Later, after Xuanzang passed away, people held Kuiji’s notes and commentaries as the most authoritative source for Xuanzang’s words. An excerpt from a text by Kuiji called Miscellaneous Essays (Zá jí lùnshù jì) says:
The wonderful excellent teachings have now become nothing,
I will now put down what I heard before into notes.
After Xuanzang passed away, his translation school at the Yuhua (Jade Flower) monastery was disbanded. Kuiji returned to the Great Ci’en monastery and began writing commentaries on philosophical texts, as well as nurturing his students. He spread Mind Only philosophy widely and many began to call him the Ci’en Master.
Chinese historians call Kuiji the founder of the Chinese autonomous Mind Only school, but this is rather awkward to say because Kuiji was merely recording the teachings he received from Xuanzang. However, it is true to say that while Xuanzang was still alive, there was no established autonomous Chinese Mind Only school. Known as the school of Phenomenal Appearances, it only developed during the time of Kuiji.
Over the course of his life, Kuiji wrote a great many treatises, and for that reason, he was also called the “Master of One Hundred Texts,” or “Master of One Hundred Commentaries.” Among these, forty-four were the most well-known, of which twenty-four are still extant.
The Karmapa said that he had wanted to show a list of them, but he had not translated all the titles into Tibetan for it was not easy to translate some of them.
Kuiji’s works are numerous and cover a very broad range of topics. Some were on the foundational vehicle, some Mahayana, some epistemology, some Mind Only. The Karmapa said the main thing he focused on was the Yogacara Mind Only philosophy. There was no Mind Only sutra or treatise related to the Mind Only that Kuiji did not explain—not only did he write single explanations, he wrote commentaries on each of the texts that Xuanzang had translated and moreover added commentaries on older translations by Paramārtha.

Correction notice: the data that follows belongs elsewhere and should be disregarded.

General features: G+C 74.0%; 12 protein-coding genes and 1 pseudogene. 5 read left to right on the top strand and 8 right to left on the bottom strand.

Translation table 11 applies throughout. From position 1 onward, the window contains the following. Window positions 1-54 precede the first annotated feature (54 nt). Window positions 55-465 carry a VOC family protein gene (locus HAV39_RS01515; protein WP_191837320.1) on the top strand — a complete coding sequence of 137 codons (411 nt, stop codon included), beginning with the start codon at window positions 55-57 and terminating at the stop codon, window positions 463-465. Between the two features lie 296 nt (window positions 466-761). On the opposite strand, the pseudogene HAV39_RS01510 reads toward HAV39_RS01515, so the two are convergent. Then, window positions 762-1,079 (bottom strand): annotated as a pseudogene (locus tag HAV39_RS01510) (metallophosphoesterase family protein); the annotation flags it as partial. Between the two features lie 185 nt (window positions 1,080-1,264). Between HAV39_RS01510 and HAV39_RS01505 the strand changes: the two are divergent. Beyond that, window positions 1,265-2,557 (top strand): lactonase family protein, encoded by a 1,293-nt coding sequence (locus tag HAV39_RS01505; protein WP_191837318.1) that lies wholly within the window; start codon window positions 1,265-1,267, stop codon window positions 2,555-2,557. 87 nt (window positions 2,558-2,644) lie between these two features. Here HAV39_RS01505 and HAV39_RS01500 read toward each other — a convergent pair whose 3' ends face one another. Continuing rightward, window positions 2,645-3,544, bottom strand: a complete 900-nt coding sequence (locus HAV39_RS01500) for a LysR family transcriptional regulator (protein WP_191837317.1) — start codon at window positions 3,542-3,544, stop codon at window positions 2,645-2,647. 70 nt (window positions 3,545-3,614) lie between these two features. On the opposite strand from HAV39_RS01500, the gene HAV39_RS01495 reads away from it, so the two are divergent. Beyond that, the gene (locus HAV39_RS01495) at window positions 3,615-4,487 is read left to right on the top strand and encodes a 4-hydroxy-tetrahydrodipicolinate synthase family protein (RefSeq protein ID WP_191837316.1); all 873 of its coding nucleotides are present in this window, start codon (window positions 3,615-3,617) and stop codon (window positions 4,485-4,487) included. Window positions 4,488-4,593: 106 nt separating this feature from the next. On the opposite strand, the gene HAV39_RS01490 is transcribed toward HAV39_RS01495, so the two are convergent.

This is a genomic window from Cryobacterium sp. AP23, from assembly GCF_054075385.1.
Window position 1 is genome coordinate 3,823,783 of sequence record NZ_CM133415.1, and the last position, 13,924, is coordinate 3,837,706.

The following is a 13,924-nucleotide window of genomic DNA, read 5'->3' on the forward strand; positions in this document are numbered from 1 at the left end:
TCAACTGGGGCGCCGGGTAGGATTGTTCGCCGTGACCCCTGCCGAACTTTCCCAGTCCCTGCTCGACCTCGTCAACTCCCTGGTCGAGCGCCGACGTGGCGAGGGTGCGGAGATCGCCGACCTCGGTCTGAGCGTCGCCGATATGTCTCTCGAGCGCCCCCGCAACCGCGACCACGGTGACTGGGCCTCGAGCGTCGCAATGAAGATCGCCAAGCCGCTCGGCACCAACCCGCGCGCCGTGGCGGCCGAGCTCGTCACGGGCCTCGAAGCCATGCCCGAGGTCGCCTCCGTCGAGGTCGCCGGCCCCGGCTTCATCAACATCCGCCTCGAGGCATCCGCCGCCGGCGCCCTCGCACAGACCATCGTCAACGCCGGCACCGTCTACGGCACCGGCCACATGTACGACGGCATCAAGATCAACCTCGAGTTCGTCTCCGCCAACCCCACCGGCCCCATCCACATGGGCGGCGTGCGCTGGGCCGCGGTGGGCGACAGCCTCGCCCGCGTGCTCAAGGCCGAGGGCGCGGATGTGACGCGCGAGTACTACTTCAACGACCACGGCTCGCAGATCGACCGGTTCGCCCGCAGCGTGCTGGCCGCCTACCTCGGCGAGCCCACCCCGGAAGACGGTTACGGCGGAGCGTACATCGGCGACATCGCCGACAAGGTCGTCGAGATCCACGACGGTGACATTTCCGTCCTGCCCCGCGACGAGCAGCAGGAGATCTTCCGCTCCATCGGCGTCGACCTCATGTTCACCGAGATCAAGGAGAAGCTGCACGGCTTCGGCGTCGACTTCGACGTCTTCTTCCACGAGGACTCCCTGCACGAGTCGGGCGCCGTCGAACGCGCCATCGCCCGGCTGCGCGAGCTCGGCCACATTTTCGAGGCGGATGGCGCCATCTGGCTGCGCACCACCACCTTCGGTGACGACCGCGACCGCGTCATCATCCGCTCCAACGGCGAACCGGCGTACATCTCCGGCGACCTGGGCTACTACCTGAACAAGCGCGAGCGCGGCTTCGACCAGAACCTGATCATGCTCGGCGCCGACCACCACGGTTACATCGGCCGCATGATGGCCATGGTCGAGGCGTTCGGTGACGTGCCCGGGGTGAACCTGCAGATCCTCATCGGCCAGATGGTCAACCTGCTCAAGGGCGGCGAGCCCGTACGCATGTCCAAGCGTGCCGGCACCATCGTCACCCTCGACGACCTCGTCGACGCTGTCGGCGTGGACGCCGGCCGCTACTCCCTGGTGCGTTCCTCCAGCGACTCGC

When looking at the catalog of his works now, Kuiji’s commentaries primarily concentrated on the Mind Only treatises by Maitreya, Asanga, and Vasubandhu.
Likewise, when he was writing these commentaries, Kuiji primarily held the positions of the tradition held by the master Dharmapāla. Kuiji himself translated them, compiled the ten commentaries proving the treatise, and he also wrote four commentaries on this treatise. Together they take thirty-six volumes.
Among them, the longest commentary was a sub-commentary which is an explanation of the Treatise Proving Mind Only. Depending on the edition it is either ten or twenty volumes long. Kuiji’s commentaries take Xuanzang’s explanations as their basis for and present Xuanzang’s positions as they are, but his own works combine the thought of both the master and disciple. These works represent the Ci’en school view. In brief, Kuiji wrote many commentaries on sutras and treatises and propagated Mind Only philosophy. Within these, there were more than a few of his own innovations and ideas.
Kuiji wrote commentaries on two texts of logic and epistemology that Xuanzang had translated. The first was the six-volume Commentary on the Introduction to Logic, written by Shankara, and considered very important. Kuiji wrote a six-volume commentary on that, although Tibetans do not consider that text as particularly significant. The other commentary was the Notes on the Introduction to Logic a commentary on Dignaga’s Niyayamuka, or Introduction to Logic. Kuiji propagated widely the teachings on logic and epistemology, and his lineage of epistemology was held by his student, Huizhao, who then passed it on to Zhizhou. After that it spread into Japan, and into the tradition of epistemology right up to the present.